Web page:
Runway visual range

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A pilot's view of Lisbon Airport's runway 21 in fog; runway visual range is about 200 m (660 ft)

In aviation, the runway visual range (RVR) is the distance over which a pilot of an aircraft on the centreline of the runway can see the runway surface markings delineating the runway or identifying its centre line. RVR is normally expressed in meters or feet. RVR is used to determine the landing and takeoff conditions for aircraft pilots, as well as the type of operational visual aids used at the airport.[1]


Originally RVR was measured by a person, either by viewing the runway lights from the top of a vehicle parked on the runway threshold, or by viewing special angled runway lights from a tower at one side of the runway. The number of lights visible could then be converted to a distance to give the RVR. This is known as the human observer method and can still be used as a fall-back.

Today most airports use instrumented runway visual range (IRVR), which is measured by devices called scatterometers which provide simplified installation as they are integrated units and can be installed as a single unit(s) at a critical location along the runway or transmissometers which are installed at one side of a runway relatively close to its edge. Normally three transmissometers are provided, one at each end of the runway and one at the midpoint. In the US, Forward Scatter RVRs are replacing transmissometers at most airports. According to the US Federal Aviation Administration: "There are approximately 279 RVR systems in the NAS, of which 242 are forward scatter NG RVR Systems and 34 are older Transmissometer Systems."

Data reliability[edit]

A diagram of how RVR could vary along the runway

Because IRVR data are localized information, the values obtained are not necessarily a reliable guide to what a pilot can actually expect to see. This can easily be demonstrated when obscuration such as fog is variable, different values can apply simultaneously at the same physical point.

For example, a 2000 m runway could have reported touchdown, midpoint and rollout IRVR values of 700m, 400m and 900 m. If the actual RVR at the touchdown point (300 m from the threshold) is 700 m as reported, then a pilot could expect to see the light 700 m away, at the runway midpoint. If the pilot taxies to the midpoint and looks back through the same air mass, he or she must also be able to see the light at the touchdown point, but since the midpoint RVR is reported as 400 m, a light 700 m away must be invisible. Similarly, looking forward he or she cannot see the light in the rollout area, but according to the rollout RVR of 900m, the light there is visible and has already been so for the last 200 m.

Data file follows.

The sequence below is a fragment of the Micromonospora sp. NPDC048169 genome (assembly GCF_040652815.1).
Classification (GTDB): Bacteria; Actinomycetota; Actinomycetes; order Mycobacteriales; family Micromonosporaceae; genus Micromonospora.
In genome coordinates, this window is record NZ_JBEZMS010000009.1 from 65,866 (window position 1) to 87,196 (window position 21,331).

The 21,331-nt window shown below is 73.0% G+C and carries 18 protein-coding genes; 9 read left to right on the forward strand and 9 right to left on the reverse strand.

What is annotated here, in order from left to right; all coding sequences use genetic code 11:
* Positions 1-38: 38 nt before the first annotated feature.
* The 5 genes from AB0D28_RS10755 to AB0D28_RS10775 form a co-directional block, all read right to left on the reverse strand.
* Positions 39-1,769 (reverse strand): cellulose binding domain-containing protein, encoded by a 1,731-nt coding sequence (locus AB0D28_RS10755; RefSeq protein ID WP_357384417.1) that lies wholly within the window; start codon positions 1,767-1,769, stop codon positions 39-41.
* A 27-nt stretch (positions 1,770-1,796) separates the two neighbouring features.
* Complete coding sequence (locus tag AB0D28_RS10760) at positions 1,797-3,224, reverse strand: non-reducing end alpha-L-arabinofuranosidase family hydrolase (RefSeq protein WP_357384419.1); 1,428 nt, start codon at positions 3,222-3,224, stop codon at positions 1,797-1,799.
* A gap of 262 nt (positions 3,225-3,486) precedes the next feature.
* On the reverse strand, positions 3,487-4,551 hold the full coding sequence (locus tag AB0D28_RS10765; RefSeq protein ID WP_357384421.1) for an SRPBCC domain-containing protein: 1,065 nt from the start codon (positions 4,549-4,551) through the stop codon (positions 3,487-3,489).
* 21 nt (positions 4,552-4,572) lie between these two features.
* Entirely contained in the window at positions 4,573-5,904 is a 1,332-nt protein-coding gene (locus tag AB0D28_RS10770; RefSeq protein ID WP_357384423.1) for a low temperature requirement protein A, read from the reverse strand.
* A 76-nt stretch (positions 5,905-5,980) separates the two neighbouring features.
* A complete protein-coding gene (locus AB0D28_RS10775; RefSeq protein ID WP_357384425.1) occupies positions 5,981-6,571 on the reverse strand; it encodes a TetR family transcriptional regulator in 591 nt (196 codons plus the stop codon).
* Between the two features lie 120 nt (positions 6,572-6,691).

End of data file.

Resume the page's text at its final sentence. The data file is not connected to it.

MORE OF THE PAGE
RVR is used as one of the main criteria for minima on instrument approaches, as in most cases a pilot must obtain visual reference of the runway to land an aircraft. The maximum RVR range is 2,000 metres or 6,000 feet, above which it is not significant and thus does not need to be reported. RVRs are provided in METARs and are transmitted by air traffic controllers to aircraft making approaches to allow pilots to assess whether it is prudent and legal to make an approach.

RVR is also the main criterion used to determine the category of visual aids that are installed at an airport. The International Civil Aviation Organization ICAO stipulates in its Annex 14 that for RVR values above 550 m, CAT I lighting shall be installed, if RVR is between 300 m and 549 m then CAT II lighting is required. CAT IIIa is installed for RVR values between 175 m and 300 m. CAT IIIb is required for RVR values between 50 m and 175 m while there is no RVR limitation for CAT IIIc visual aids.

See also[edit]


  1. ^ Wragg, David W. (1973). A Dictionary of Aviation (first ed.). Osprey. p. 226. ISBN 9780850451634.

External links[edit]